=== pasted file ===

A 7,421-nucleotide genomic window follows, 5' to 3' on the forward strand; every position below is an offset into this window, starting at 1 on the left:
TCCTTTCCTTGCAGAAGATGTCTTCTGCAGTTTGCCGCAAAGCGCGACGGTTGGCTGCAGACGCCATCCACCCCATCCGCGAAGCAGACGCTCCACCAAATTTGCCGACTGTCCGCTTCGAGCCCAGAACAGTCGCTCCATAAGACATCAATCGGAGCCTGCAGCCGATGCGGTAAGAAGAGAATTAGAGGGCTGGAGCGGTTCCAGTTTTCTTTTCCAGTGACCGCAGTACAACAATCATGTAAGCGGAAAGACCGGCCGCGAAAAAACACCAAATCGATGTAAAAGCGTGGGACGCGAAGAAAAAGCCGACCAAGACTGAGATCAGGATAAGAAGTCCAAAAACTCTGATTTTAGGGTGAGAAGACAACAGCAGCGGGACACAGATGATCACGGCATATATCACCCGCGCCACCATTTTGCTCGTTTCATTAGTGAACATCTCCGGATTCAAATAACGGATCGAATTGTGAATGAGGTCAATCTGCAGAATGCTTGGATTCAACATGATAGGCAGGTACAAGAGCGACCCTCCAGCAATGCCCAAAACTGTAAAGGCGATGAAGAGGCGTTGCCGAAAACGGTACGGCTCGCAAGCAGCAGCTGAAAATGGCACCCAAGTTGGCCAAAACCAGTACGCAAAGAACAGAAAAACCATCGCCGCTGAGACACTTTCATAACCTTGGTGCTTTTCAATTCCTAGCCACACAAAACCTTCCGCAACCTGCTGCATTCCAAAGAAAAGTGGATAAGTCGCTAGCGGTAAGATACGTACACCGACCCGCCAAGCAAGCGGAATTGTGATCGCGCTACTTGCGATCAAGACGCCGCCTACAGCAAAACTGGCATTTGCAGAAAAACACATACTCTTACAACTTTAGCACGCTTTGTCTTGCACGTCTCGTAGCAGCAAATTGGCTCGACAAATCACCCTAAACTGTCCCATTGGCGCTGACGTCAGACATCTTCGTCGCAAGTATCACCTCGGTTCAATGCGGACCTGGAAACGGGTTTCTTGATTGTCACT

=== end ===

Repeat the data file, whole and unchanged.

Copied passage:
A 7,421-nucleotide genomic window follows, 5' to 3' on the forward strand; every position below is an offset into this window, starting at 1 on the left:
TCCTTTCCTTGCAGAAGATGTCTTCTGCAGTTTGCCGCAAAGCGCGACGGTTGGCTGCAGACGCCATCCACCCCATCCGCGAAGCAGACGCTCCACCAAATTTGCCGACTGTCCGCTTCGAGCCCAGAACAGTCGCTCCATAAGACATCAATCGGAGCCTGCAGCCGATGCGGTAAGAAGAGAATTAGAGGGCTGGAGCGGTTCCAGTTTTCTTTTCCAGTGACCGCAGTACAACAATCATGTAAGCGGAAAGACCGGCCGCGAAAAAACACCAAATCGATGTAAAAGCGTGGGACGCGAAGAAAAAGCCGACCAAGACTGAGATCAGGATAAGAAGTCCAAAAACTCTGATTTTAGGGTGAGAAGACAACAGCAGCGGGACACAGATGATCACGGCATATATCACCCGCGCCACCATTTTGCTCGTTTCATTAGTGAACATCTCCGGATTCAAATAACGGATCGAATTGTGAATGAGGTCAATCTGCAGAATGCTTGGATTCAACATGATAGGCAGGTACAAGAGCGACCCTCCAGCAATGCCCAAAACTGTAAAGGCGATGAAGAGGCGTTGCCGAAAACGGTACGGCTCGCAAGCAGCAGCTGAAAATGGCACCCAAGTTGGCCAAAACCAGTACGCAAAGAACAGAAAAACCATCGCCGCTGAGACACTTTCATAACCTTGGTGCTTTTCAATTCCTAGCCACACAAAACCTTCCGCAACCTGCTGCATTCCAAAGAAAAGTGGATAAGTCGCTAGCGGTAAGATACGTACACCGACCCGCCAAGCAAGCGGAATTGTGATCGCGCTACTTGCGATCAAGACGCCGCCTACAGCAAAACTGGCATTTGCAGAAAAACACATACTCTTACAACTTTAGCACGCTTTGTCTTGCACGTCTCGTAGCAGCAAATTGGCTCGACAAATCACCCTAAACTGTCCCATTGGCGCTGACGTCAGACATCTTCGTCGCAAGTATCACCTCGGTTCAATGCGGACCTGGAAACGGGTTTCTTGATTGTCACT